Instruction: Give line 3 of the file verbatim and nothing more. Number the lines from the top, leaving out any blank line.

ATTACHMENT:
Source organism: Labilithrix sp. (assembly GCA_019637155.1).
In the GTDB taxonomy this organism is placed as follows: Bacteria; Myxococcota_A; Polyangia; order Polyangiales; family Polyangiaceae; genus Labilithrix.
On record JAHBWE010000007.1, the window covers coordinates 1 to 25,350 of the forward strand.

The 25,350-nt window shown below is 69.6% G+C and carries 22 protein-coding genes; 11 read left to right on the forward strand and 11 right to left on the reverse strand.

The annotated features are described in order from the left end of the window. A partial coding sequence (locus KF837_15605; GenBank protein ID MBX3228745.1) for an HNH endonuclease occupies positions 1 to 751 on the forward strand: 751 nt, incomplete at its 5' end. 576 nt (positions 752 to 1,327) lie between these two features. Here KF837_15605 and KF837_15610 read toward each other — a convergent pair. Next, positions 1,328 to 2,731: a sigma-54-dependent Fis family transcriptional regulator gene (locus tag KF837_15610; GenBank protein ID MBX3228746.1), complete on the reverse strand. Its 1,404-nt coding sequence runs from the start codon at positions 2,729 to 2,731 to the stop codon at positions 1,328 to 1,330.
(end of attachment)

On record JAHBWE010000007.1, the window covers coordinates 1 to 25,350 of the forward strand.